The minimum and maximum bets are posted on the table. The payoff on most bets is 1:1, meaning that the player wins the same amount as he bets. The payoff for a player blackjack is 3:2, meaning that the casino pays $3 for each $2 originally bet. (There are many single-deck games which pay only 6:5 for a blackjack.Template:Which?)
After receiving his initial two cards, the player has four standard options: he can "Hit," "Stand," "Double Down," or "Split a pair." Each option requires the use of a hand signal. At some casinos or tables, the player may have a fifth option called "Surrender."
- Hit: Take another card from the dealer.
- signal: (handheld) Scrape cards against table. (face up) Touch finger to table or wave hand toward himself.
- Stand: Take no more cards; also known as "stick" or "stay".
- signal: (handheld) Slide cards under bet. (face up) Wave hand horizontally.
- Double down: After receiving his first two cards and before any more are dealt to him, a player has the option to "double down." This means the player is allowed to double his initial bet in exchange for receiving only one more card from the dealer. The hand played consists of his original two cards plus one more from the dealer. To do this he moves a second bet equal to the first into the betting box next to his original bet. (If desired and allowed by casino rules, the player is usually allowed to "double down for less," placing an amount less than the original bet next to it in the betting box, although this is generally not a good idea as the player should only double in favorable situations but should then increase the bet as much as possible. Adversely, a player cannot "double down for more" than the value of the original bet.)
- signal: Place additional chips next to (not on top of) the original bet.
- Split a pair: If his first two cards are a "pair," meaning two cards of the same value, the player can "split the pair." To do this, he moves a second bet equal to the first into an area outside the betting box of the original bet. The dealer separates the cards to create two hands, placing one bet with each hand. The player then plays two separate hands.
- signal: Place additional chips next to the original bet outside of the betting box.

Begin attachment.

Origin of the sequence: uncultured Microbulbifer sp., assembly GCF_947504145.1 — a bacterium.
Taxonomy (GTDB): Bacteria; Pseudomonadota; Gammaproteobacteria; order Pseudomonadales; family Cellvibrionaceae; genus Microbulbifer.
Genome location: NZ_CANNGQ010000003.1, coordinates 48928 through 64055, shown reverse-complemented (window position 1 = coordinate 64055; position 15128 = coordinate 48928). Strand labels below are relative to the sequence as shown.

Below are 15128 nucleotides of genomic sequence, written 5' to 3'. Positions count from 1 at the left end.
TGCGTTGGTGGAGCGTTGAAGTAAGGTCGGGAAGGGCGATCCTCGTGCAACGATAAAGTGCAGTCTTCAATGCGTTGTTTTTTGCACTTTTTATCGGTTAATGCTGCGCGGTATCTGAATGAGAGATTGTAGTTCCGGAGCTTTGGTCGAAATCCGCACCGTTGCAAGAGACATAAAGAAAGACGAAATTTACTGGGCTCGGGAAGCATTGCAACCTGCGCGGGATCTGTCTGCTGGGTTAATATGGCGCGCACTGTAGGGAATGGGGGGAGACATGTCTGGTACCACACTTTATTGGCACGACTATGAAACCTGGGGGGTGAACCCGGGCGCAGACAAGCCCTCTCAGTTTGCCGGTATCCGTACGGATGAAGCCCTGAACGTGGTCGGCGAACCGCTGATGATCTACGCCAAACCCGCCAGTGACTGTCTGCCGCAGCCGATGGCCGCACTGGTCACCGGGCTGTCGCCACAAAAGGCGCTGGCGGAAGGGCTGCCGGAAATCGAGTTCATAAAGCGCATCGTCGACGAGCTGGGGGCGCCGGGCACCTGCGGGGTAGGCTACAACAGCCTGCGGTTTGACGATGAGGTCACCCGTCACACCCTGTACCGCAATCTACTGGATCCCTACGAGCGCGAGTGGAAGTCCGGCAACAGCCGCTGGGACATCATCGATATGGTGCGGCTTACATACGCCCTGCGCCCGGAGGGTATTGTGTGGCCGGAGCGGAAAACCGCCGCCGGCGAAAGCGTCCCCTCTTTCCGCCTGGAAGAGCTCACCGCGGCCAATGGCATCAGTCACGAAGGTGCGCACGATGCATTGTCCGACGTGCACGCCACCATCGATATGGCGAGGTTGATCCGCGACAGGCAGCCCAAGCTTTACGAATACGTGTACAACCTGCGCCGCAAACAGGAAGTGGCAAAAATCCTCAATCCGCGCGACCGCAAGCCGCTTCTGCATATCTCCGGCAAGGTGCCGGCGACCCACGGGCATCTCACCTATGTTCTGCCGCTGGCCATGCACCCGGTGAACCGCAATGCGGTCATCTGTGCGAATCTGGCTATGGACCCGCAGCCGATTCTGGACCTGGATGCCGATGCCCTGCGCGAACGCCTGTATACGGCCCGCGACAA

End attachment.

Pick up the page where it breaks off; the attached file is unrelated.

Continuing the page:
- Surrender: Some casinos offer a fifth option called "surrender." After the dealer has checked for blackjack, the player may "surrender" by giving up half his bet and not playing out the hand.
- signal: There is no commonly accepted hand signal; it is just done verbally.
Hand signals are used to assist the "eye in the sky," a person or video camera located above the table but concealed behind one-way glass. This tool is used to protect the casino against dealers or players who cheat. It may also be used to protect the casino against card counters, even though card counting is not illegal.
The player can take as many hits as he wants as long as the total in his hand is not above hard-20. However, if he busts, he loses that hand. After all players have finished making their decisions, the dealer then reveals his hole card and plays out his or her hand according to predetermined rules.
Rule variations and the "house advantage"Edit
The blackjack player will encounter many rule variations which affect the house advantage and therefore affect his chances of winning. Some rules are determined by law or regulation, others by the casino itself. Not all rules are posted, so the player may have to ask either beforehand or when the situation occurs. Over 100 variations exist.
The casino has a "house advantage" at blackjack just as it does at any other casino game. The primary house advantage in blackjack comes from the fact that if the player busts he loses, irrespective of whether the dealer subsequently busts. If a particular casino game has a house advantage of 5%, it means that - over the long run - the casino will win about 5% of any initial bet. As long as the blackjack player uses the best possible strategy (a strategy which is known as "basic strategy"), the house advantage in blackjack is usually less than 1%. This is very favorable to the player compared to other casino games. Of course, many blackjack players do not know basic strategy or do not follow it, so the true house advantage in those cases may be much higher.
Dealer hits soft 17Edit
Each casino has a rule about whether or not the dealer hits soft 17, a rule which is printed on the table itself. In the "S17" game, the dealer stands on all 17s. In the "H17" game, the dealer hits on soft 17s. Of course, the dealer always stands on hard 17s. In either case, the dealer has no choice; he either must or must not hit. The "Hit soft 17" game is less favorable to the player with about a 0.2% higher house advantage.
Number of decksEdit
The number of decks used has a major effect on the player's chance of winning, because it affects the house advantage. All things being equal, fewer decks are always more favorable for the basic strategy player. One cause of this is that player blackjack is slightly more likely in single deck blackjack (because blackjack requires two different cards, by removing a card of one type (e.g., a Ten), getting one of a different type (e.g., an Ace) is more likely - and the effect is much greater in a single deck game than in a multi-deck game), and if the player does have blackjack, the dealer is significantly less likely to have blackjack as well (which is a push), meaning that statistically the player should get paid at 3:2 more often in the single deck game.